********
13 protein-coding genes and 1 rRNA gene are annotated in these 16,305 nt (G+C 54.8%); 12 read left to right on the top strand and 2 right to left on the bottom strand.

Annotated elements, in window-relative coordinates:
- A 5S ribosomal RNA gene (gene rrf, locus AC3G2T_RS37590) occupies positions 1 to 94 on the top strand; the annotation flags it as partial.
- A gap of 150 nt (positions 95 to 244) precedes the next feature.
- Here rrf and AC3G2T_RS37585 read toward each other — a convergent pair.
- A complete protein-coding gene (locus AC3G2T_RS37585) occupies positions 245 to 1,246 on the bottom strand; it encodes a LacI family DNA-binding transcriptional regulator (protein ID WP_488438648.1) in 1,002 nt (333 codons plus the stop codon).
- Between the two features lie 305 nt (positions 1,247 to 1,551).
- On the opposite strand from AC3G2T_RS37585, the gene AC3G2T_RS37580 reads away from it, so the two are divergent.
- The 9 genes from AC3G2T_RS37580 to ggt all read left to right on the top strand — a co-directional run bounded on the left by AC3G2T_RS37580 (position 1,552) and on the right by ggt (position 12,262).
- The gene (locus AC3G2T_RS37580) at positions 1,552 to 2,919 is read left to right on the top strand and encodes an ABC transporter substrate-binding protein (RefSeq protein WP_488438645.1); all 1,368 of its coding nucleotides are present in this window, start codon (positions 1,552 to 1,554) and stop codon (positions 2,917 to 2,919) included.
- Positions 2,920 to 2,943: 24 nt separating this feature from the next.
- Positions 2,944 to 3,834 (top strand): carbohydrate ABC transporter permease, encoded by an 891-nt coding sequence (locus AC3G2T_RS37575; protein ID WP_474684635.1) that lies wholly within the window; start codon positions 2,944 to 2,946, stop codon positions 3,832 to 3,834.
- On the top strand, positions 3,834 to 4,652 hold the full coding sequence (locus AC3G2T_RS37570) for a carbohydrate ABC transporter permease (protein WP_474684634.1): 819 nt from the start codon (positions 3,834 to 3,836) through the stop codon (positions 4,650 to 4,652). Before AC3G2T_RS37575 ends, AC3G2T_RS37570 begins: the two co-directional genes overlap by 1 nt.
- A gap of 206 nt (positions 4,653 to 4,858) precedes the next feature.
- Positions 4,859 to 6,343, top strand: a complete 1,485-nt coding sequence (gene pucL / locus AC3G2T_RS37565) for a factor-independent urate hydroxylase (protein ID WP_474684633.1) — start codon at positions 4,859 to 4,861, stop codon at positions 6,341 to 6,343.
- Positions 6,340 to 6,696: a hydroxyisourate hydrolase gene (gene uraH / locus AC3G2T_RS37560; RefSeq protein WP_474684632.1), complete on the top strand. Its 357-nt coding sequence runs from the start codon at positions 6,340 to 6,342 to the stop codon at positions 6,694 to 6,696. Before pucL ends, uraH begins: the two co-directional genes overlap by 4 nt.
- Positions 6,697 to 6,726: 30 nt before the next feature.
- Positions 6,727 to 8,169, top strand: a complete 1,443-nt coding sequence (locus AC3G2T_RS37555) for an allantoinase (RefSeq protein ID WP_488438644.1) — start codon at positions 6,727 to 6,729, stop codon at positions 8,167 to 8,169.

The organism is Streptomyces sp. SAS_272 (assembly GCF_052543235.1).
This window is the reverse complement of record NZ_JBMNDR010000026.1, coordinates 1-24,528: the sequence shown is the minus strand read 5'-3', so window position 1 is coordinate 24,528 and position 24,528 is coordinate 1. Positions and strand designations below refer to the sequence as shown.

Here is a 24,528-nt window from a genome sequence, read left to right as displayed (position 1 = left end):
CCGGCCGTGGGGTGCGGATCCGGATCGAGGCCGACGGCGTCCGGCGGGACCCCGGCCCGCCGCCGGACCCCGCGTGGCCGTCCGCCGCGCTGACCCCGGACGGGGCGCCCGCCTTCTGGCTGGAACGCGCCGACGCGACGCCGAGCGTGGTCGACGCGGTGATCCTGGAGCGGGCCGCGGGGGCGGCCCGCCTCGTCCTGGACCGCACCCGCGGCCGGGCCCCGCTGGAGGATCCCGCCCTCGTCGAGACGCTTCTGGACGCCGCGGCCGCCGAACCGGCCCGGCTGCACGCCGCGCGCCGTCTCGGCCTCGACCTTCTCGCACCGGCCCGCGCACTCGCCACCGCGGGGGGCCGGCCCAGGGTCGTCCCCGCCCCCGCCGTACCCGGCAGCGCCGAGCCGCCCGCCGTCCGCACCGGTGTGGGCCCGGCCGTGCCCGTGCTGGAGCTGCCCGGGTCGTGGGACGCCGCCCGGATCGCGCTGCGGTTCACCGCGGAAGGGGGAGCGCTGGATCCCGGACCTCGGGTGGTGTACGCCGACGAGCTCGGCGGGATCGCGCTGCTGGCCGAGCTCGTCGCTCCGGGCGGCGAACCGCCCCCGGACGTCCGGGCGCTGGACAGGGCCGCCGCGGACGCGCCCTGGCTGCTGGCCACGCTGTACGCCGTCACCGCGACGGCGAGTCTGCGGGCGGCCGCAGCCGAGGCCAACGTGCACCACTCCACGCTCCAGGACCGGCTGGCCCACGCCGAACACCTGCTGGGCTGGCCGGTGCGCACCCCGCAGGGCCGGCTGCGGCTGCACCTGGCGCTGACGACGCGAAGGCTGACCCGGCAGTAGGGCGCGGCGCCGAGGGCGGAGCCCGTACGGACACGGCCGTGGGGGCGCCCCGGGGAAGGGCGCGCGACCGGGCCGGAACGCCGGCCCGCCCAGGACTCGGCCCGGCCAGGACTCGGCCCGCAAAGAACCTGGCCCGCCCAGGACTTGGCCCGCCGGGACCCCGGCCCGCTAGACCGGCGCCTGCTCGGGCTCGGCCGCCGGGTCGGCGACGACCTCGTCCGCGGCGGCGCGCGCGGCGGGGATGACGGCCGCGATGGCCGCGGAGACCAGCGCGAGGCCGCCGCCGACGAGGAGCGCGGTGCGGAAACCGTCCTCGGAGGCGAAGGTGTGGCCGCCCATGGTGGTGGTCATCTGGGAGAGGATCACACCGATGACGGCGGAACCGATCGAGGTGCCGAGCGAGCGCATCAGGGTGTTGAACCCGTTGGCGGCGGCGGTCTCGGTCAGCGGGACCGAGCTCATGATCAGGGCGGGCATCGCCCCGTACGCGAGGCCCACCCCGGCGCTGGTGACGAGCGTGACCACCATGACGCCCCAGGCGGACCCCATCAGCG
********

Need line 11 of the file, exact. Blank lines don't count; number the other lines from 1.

- Positions 2,920 to 2,943: 24 nt separating this feature from the next.